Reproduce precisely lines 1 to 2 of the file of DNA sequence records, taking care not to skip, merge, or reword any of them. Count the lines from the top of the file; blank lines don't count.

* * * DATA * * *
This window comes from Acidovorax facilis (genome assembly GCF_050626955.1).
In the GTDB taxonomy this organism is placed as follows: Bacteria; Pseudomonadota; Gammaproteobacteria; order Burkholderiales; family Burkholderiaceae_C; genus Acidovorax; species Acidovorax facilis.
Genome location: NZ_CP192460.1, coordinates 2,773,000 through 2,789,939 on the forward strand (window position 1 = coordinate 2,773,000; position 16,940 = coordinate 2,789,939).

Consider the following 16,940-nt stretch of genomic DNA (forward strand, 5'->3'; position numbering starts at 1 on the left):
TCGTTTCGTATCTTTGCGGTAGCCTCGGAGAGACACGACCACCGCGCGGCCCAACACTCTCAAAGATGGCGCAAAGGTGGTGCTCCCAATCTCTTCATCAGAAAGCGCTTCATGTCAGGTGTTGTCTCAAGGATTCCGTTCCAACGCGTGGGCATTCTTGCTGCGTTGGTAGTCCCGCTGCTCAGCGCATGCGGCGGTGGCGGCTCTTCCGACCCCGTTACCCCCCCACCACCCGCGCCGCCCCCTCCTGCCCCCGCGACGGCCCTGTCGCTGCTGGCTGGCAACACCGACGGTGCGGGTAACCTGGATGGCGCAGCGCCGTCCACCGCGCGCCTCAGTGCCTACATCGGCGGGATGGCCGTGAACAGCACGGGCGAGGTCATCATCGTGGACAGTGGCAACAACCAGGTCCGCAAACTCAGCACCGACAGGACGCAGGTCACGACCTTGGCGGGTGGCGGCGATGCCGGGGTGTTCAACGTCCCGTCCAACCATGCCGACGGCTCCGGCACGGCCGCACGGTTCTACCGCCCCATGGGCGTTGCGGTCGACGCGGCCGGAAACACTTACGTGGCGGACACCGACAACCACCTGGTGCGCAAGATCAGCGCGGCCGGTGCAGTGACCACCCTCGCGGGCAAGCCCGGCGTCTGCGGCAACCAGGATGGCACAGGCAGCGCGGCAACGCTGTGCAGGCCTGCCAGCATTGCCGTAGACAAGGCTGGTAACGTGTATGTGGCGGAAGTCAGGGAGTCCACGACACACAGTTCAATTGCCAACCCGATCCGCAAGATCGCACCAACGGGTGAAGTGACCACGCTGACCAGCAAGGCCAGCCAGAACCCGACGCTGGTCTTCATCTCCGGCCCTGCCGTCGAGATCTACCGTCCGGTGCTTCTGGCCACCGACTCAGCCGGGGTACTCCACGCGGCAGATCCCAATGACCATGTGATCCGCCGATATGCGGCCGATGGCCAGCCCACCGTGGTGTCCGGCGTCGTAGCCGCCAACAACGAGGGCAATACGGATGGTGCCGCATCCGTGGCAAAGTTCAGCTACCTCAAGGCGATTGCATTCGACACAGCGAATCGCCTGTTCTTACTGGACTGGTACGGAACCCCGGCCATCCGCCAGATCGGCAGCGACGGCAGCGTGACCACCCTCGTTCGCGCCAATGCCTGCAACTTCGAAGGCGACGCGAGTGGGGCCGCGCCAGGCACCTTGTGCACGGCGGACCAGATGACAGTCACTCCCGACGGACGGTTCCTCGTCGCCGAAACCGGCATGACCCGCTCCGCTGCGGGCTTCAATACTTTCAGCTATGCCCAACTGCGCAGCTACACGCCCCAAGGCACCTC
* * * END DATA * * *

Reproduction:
This window comes from Acidovorax facilis (genome assembly GCF_050626955.1).
In the GTDB taxonomy this organism is placed as follows: Bacteria; Pseudomonadota; Gammaproteobacteria; order Burkholderiales; family Burkholderiaceae_C; genus Acidovorax; species Acidovorax facilis.